Home Business NewsFinance News Alessio Rastani: Three lessons banks didn't learn from the financial crisis

Alessio Rastani: Three lessons banks didn't learn from the financial crisis

by LLB Editor
23rd Jul 12 10:37 am

Remember the trader who told the BBC that “Goldman Sachs rules the world”? This is his column

Our columnist Alessio Rastani is the self-proclaimed trader who shocked the world by declaring live on BBC News that he goes to bed “every night dreaming of the next recession” and that “Goldman Sachs, not the governments, rule the world”. He’s a controversial figure, not least because he’s a self-taught non-institutional trader with no FSA license. But he certainly isn’t shy about sharing his views. Do you agree with his words? (His words are his own, and in no way endorsed by LondonlovesBusiness.com)

In case you’re thinking that this is another article aimed at bashing bankers, well, you’re wrong. I know “banker bashing” is back in fashion but personally I am not subscribing.

However, the current scandal surrounding LIBOR and its implications for London, not to mention the trading losses made by JP Morgan, means the banks have still not learnt any lessons from 2008.

So here are 3 lessons the banks must learn if we are going to see any changes in the way matters are run.

1. The strongest currency

If I asked you “what is the strongest currency in the financial world”, what would you tell me?

The British Pound? The US Dollar? Japanese Yen? The Euro? Surely not!

Believe it or not the strongest currency in the world is still Trust.

Trust is the very foundation of business. It is what gives us peace of mind when we deposit our money in a bank.

Trust also depends on relationships. It is the relationship between a merchant and a customer. 

This is why one of the most important tenets of business is “relationships first, business second”. You are more likely to buy from someone you already have a relationship with than someone you have never heard of.

The recent scandals purporting that major financial institutions have been rigging LIBOR have done nothing but to destroy the bridges needed to build trust between people and financial institutions.

One of my trading partners recently joked that in the US, people have more faith in the existence of UFOs than in their financial system.

At a time when financial institutions can manipulate a trusted benchmark, inflating it or deflating it, to suit what benefits them most, isn’t it legitimate for people to be cynical about the banks?

2.  Short termism

One of the things that can destroy business relationships very fast is trying to achieve rewards with no consideration of the permanent damage it may do to that relationship.

The fallacy of “short termism” was one of the causes of the 2008 financial crisis. 

The entire economy came to the brink of a global depression thanks to the short-term thinking of many institutions. They profited from selling loans to less than credit-worthy clients all for the sake of a quick reward.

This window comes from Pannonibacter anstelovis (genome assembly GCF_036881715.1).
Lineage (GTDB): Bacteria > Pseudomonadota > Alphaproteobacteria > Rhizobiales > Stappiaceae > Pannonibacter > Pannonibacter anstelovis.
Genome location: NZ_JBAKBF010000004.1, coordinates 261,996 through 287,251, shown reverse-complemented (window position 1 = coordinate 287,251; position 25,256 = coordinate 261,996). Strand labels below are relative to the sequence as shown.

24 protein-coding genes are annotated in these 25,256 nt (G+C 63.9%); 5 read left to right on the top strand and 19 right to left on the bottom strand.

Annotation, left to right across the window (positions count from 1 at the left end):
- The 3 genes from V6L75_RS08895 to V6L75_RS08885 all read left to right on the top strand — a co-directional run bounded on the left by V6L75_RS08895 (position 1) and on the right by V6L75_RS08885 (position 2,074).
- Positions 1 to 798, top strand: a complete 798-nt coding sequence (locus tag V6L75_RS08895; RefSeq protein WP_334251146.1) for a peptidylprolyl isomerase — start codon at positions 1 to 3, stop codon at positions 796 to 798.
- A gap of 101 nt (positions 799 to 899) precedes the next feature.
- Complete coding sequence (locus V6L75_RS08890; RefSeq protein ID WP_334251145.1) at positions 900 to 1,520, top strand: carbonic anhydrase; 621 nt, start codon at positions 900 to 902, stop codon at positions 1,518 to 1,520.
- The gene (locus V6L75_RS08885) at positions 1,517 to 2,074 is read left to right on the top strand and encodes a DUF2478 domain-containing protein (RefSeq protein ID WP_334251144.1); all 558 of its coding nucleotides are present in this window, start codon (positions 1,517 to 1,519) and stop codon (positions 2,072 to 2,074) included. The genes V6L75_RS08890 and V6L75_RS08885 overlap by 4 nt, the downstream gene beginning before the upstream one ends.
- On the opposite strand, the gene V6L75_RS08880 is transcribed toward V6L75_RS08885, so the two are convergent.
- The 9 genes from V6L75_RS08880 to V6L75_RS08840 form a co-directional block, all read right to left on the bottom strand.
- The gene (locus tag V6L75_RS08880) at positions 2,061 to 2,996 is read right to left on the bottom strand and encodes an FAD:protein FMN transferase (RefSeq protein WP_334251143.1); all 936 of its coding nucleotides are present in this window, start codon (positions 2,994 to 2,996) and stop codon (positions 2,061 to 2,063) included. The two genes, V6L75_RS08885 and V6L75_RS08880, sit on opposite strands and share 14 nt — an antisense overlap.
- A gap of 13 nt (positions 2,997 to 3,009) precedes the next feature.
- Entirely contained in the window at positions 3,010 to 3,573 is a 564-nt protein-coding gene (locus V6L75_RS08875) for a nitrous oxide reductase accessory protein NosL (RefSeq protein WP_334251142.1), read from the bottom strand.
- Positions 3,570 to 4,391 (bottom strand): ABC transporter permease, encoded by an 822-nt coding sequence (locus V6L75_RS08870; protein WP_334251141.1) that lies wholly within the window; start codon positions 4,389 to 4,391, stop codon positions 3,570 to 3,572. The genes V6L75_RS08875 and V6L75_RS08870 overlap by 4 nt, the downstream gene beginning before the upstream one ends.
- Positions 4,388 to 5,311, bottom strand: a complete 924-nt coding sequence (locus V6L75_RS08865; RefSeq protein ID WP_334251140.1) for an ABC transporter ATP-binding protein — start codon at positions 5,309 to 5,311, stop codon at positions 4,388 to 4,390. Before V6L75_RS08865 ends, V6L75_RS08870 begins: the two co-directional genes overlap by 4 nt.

This mindset of quick rewards irrespective of long term damage has forced many private traders to blow up their trading account. 

In the case of major financial firms, such as JP Morgan, we learnt recently that the extent of their trading losses was not $2bn but close to $9bn.

Again, long term goals and objectives are sacrificed for the sake of the short-term rewards of receiving a hefty bonus.

 3.  Lack of disincentives

In my previous article for LondonlovesBusiness.com, I wrote that another failure of the banking system which led to the 2008 financial crisis is the lack of any incentives to curb excessive risk-taking.

Take the example of an airplane pilot: he has a responsibility to fly the aeroplane as safely as possible so that the passengers arrive unhurt. If he fails in this duty, both his life and the lives of the passengers on his plane are at risk.

The same can be said for the construction engineer: it’s his duty to make sure the building does not fall upon its occupants. Otherwise he’s failed in his duty of care.

When you compare this to the financial industry, what safeguards are there to ensure traders feel the same responsibility to the people whose money they are trading?

Until we address these problems and the banks learn from these three lessons, we are forced to repeat the mistakes of 2008.

At the heart of the problem lies the lack of transparency, breach of trust and not the mindset of fiscal responsibility but “let’s see how much we can get away with”.

Until these issues are taken care of, history will have no choice but to repeat itself.

For further information about trading the markets visit my website www.LeadingTrader.com.

Alessio Rastani gained fame and caused controversy last year by stating live on BBC news that he “dreams of another recession” and that “Goldman Sachs, not governments, rule the world”. The YouTube clip has since been watched over two million times, and Alessio has subsequently been interviewed by figures such as Sir David Frost. His website is LeadingTrader.com.

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